W3C home > Mailing lists > Public > public-xg-audio@w3.org > December 2010

Re: Music Notation on the Web - Last Call?

From: Joseph Berkovitz <joe@noteflight.com>
Date: Wed, 15 Dec 2010 20:32:05 -0500
Cc: Doug Schepers <schepers@w3.org>, "Cutler, Roger (RogerCutler)" <RogerCutler@chevron.com>, Michael Good <musicxml@gmail.com>, public-xg-audio@w3.org
Message-Id: <DCB20E98-239E-4145-94BD-F420C44FED99@noteflight.com>
To: srikumarks@gmail.com
First, thanks to Doug for pointing out that there's much room for  
light as well as heat here. I think we all share many common  
interests, and there are multiple ways forward from the current state  
of affairs. I am sure we'll find places to discuss all of these paths  
over time.  The discussion of semantic music representation is very  
interesting to me but as I've said I consider any new standard in this  
are a hugely ambitious project in its own right.

Now on to Kumar's likewise very practical post concerning MIDI+DLS  
support, which is a very relevant question for the group. My reason  
for being in this group is to make sure that the audio API provides  
exactly what notation applications need, and I've looked at this exact  
question.

I am familiar with the innards of commercial notation tools that  
generate sound, having created one such product (Noteflight) and  
studied quite a few others. On joining the group as an invited expert,  
I immediately looked at the question of whether Chris's proposed API  
could support a minimal but feasible approach to music synthesis --  
basically a simple wavetable synthesizer working off of a set of pitch- 
shifted instrumental sample loops, with programmatically determined  
amplitude envelopes.  The answer was basically, yes, resulting in the  
playable music-notation example at http://slice.noteflight.com/audioXG  
(this requires a WebAudio build of Safari). The audio in this  
prototype is fully synthesized within the program from dynamically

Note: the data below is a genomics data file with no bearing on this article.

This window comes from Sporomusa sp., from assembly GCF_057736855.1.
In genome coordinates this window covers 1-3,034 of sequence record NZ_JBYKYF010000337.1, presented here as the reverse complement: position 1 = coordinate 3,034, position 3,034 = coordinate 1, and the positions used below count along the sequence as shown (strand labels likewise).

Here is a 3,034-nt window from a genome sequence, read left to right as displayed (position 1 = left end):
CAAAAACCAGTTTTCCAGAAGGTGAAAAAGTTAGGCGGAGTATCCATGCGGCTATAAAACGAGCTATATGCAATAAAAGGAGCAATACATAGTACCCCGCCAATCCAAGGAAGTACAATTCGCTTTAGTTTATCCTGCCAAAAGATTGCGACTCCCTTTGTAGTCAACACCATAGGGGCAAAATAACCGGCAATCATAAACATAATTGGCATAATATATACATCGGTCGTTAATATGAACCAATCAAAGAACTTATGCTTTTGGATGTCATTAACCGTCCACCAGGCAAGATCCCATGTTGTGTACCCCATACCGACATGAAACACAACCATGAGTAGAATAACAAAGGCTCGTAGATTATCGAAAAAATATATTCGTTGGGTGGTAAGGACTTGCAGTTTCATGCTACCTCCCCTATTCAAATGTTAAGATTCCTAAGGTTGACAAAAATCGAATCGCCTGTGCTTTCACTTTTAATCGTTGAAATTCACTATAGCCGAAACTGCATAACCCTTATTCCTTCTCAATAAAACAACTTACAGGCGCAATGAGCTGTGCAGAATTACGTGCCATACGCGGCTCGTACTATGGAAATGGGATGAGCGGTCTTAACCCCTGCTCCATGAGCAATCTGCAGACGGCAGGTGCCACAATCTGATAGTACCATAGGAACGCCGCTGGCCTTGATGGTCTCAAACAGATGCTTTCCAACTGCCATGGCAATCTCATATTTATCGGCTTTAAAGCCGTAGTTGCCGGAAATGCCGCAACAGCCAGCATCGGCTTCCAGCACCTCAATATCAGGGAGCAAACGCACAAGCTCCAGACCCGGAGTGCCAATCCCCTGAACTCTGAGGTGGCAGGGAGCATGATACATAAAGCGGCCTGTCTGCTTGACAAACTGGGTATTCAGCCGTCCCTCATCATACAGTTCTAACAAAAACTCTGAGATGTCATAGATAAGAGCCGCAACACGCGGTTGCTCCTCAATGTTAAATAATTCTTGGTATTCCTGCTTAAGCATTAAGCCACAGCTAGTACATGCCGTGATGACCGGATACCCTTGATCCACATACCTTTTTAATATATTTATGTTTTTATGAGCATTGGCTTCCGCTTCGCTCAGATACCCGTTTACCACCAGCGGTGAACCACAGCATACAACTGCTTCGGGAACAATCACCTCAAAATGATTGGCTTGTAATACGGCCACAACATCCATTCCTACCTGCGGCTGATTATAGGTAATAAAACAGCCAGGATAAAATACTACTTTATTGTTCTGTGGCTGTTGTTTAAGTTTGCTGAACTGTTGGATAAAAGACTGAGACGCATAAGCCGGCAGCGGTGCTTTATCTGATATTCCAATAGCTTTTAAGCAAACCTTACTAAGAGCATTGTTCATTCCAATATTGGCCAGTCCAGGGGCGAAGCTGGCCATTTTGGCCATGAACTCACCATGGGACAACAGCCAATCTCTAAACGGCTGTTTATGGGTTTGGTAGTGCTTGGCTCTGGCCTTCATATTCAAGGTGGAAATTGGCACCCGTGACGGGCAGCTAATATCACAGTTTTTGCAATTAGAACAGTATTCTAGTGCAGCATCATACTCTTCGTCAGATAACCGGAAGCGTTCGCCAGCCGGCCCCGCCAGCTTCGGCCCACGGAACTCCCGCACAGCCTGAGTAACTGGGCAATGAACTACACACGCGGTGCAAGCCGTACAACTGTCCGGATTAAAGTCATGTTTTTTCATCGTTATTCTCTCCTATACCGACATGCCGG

downloaded samples, without the aid of MIDI or DLS.  The graphics are  
all rendered in SVG without the need of a specialized music font.

My conclusion from this experiment (and borne out by other work on  
other platforms) is that MIDI+DLS support is definitely not necessary  
to get notation applications off the ground with the Audio API. What  
is necessary is a high-level modular API of the type that Chris Rogers  
is proposing, since it makes it easy to create musical sound output  
without becoming entangled in low-level buffer processing details.  
Moreover, it is not necessarily the case that notational tools use  
MIDI internally to represent music performance. MIDI is more of an  
output-stage format, invaluable for interfacing with external  
instruments, or with the many pluggable soft synths designed around  
MIDI (e.g. Garritan).

I hope no one thinks I'm saying that MIDI and DLS are not important,  
or that they aren't worth supporting directly in the Audio API *at  
some point*. Browser MIDI support in the long term is a must in my  
opinion, and DLS is certainly worth looking at (though it's quite  
hellish to implement the DLS standard). What I am saying is this: MIDI  
and DLS are not required out of the gate to support notation apps in  
HTML5, provided that we have a high-level audio API.  So I  
respectfully propose that we not stop the train at this time to take  
them on board.

Same goes for web music fonts. Nice to have? Yes, possibly, depending  
on how they are defined.  Necessary?  Definitely not.

Best,

... .  .    .       Joe

Joe Berkovitz
President
Noteflight LLC
84 Hamilton St, Cambridge, MA 02139
phone: +1 978 314 6271
www.noteflight.com

On Dec 15, 2010, at 7:14 PM, Kumar wrote:

> Thanks. This does clear up the air.
>
> The energies of the audio API group, to me, seem best spent in the
> area of making sure notation *with* audio rendering is possible. ..  
> And
> for that, the audio API ought to aim to support what programs like
> Sibelius *require* of the audio sub-system with other W3C standards
> supporting the visual part.
>
> For those interested in the conventional staff notation, if it is  
> adequate
> for you if, say, google adds notation tools to google docs in the  
> future but
> might not be able to render it as audio, then no fundamentally new
> additions to W3C client-side technology seem needed ... *save*,